The cardiolipin transacylase, tafazzin, associates with two distinct respiratory components providing insight into Barth syndrome.

Department of Chemistry and Biochemistry, David Geffen School of Medicine, University of California, Los Angeles, CA 90095-1569, USA.
Molecular biology of the cell (Impact Factor: 5.98). 10/2008; 19(12):5143-55. DOI: 10.1091/mbc.E08-09-0896
Source: PubMed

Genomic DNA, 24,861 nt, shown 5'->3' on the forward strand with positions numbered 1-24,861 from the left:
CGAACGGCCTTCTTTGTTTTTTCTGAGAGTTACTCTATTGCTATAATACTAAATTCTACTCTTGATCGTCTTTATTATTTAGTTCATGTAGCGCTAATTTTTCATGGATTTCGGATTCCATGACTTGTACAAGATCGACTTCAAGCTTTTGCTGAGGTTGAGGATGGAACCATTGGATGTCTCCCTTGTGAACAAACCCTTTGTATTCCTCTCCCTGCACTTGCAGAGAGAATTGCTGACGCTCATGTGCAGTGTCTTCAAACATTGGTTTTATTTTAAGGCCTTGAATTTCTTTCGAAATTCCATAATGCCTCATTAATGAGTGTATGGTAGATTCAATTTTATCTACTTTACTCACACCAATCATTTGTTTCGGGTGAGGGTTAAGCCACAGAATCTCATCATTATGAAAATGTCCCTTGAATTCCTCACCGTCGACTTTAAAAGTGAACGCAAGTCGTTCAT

ABSTRACT Mutations in the mitochondrial cardiolipin (CL) transacylase, tafazzin (Taz1p), result in the X-linked cardioskeletal myopathy, Barth syndrome (BTHS). The mitochondria of BTHS patients exhibit variable respiratory defects and abnormal cristae ultrastructure. The biochemical basis for these observations is unknown. In the absence of its target phospholipid, CL, a very large Taz1p complex is missing, whereas several discrete smaller complexes are still observed. None of the identified Taz1p complexes represents Taz1p homodimers. Instead, yeast Taz1p physically assembles in several protein complexes of distinct size and composition. The ATP synthase and AAC2, both required for oxidative phosphorylation, are identified in separate stable Taz1p complexes. In the absence of CL, each interaction is still detected albeit in reduced abundance compared with when CL is present. Taz1p is not necessary for the normal expression of AAC2 or ATP synthase subunits or assembly of their respective complexes. In contrast, the largest Taz1p complex requires assembled ATP synthase and CL. Mitochondria in Delta taz1 yeast, similar to ATP synthase oligomer mutants, exhibit altered cristae morphology even though ATP synthase oligomer formation is unaffected. Thus, the Taz1p interactome defined here provides novel insight into the variable respiratory defects and morphological abnormalities observed in mitochondria of BTHS patients.

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